Alfred Rolington, also a member of the GDPR Advisory Board and former CEO of Jane’s Information Group adds, “At a basic level, GDPR means that the retail businesses will, like other organisations, need to be transparent concerning what client and personal data they are holding and where.

If this is not clearly done non-compliance could result in very large fines — $23,500,000 (€20million) or 4 percent of their worldwide turnover (whichever is the larger amount).

Specifically, for retailers, there are other very crucial elements at risk.

There is a large PR problem for retailers when a brand that fails to comply with GDPR as it will probably be publically reported and the effect on its business could be devastating as trust in brands is crucial for the retail arena and it could bring down household brands.”

Q: How should retail organisations plan ahead for the introduction of the GDPR and understand their obligations under the new regulations?

Expert Alfred Rolington continues, “Over the next few weeks, retailers should focus on understanding their data, where it is stored and how and how much are they storing and who is managing this data.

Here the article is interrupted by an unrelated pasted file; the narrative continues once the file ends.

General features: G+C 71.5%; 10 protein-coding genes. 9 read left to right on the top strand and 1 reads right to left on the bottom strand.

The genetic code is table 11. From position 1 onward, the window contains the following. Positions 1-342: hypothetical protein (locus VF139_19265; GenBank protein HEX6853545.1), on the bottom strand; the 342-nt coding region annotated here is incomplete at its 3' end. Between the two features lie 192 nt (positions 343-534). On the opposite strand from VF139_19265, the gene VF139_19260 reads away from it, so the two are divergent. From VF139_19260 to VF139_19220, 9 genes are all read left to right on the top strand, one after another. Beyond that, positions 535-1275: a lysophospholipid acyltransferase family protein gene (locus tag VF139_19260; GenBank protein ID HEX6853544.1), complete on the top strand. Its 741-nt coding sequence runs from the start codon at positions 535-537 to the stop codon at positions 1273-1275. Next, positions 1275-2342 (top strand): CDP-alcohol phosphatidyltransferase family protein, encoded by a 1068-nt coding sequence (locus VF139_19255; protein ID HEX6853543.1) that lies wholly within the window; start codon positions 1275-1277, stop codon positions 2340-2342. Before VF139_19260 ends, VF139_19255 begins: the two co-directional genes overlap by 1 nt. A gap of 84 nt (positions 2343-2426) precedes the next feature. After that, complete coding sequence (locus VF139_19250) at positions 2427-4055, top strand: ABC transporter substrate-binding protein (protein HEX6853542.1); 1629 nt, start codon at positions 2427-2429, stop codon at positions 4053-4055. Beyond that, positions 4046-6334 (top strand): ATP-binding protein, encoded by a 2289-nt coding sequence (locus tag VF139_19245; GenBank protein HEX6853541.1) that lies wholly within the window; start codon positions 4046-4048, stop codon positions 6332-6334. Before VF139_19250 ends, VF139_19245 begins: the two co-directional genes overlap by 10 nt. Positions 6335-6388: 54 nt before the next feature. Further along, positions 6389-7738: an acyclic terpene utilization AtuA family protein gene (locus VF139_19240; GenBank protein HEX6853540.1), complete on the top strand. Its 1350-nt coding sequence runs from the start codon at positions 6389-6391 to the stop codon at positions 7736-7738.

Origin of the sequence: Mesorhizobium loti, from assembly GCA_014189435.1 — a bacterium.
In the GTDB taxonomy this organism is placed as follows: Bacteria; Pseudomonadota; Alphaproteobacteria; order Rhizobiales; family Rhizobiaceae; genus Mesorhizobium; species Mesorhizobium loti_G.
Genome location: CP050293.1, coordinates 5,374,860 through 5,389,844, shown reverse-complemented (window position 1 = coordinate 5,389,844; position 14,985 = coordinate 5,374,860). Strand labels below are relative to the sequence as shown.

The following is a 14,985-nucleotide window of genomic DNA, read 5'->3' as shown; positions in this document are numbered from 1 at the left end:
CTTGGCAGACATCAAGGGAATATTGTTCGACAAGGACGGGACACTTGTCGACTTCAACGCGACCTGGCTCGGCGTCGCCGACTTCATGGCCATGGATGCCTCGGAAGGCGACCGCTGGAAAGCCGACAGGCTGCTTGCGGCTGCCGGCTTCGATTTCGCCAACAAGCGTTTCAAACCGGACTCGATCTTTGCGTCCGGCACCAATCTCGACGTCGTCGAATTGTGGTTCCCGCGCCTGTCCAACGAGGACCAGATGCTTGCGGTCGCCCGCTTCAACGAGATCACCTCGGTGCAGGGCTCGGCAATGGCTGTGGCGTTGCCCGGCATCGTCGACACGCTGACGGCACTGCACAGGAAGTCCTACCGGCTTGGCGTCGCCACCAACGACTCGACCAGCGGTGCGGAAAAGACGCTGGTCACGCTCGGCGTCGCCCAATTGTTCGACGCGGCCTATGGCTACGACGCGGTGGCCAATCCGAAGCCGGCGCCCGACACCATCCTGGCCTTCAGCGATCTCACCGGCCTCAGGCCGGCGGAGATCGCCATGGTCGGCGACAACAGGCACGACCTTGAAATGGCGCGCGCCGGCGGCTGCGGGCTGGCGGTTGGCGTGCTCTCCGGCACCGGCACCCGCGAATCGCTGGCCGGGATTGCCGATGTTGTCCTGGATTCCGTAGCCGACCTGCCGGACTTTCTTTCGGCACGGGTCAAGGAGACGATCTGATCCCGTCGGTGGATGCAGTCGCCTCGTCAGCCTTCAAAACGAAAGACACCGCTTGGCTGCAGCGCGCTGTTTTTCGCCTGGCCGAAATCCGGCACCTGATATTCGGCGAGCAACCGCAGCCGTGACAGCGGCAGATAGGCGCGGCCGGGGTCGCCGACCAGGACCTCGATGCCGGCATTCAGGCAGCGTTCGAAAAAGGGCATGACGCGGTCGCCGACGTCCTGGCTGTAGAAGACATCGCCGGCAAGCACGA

Retail data, because of the way retailers operate is often held on a series of databases and a significant issue for many retailers will be that data is often held on multiple databases. These databases should be reviewed and analysed for content and security.

Retailers who are operating shops, stores or online sales cross-border should already be complying with the rules on international data transfers which remain similar under GDPR.

However, some recent changes to the EU approved Model Clauses and the EU-US Privacy Shield and challenges means retailers will need to monitor these connections especially as the UK leaves the EU.

Overall an IT audit should take place and the senior management and directors should understand the compliant issues arising has been completed, businesses should develop a plan to ensure their operations are compliant and a Data Protection Officer must be appointed.

All staff and management who review and use customer data should be trained on GDPR and what the changes and security means for the business and customers.

This applies across the company and cannot be left to IT and the legal management.”

For further information and to field questions on the forthcoming GDPR please visit www.gdpr-board.co.uk or alternatively email directly at info@gdpr-board.co.uk.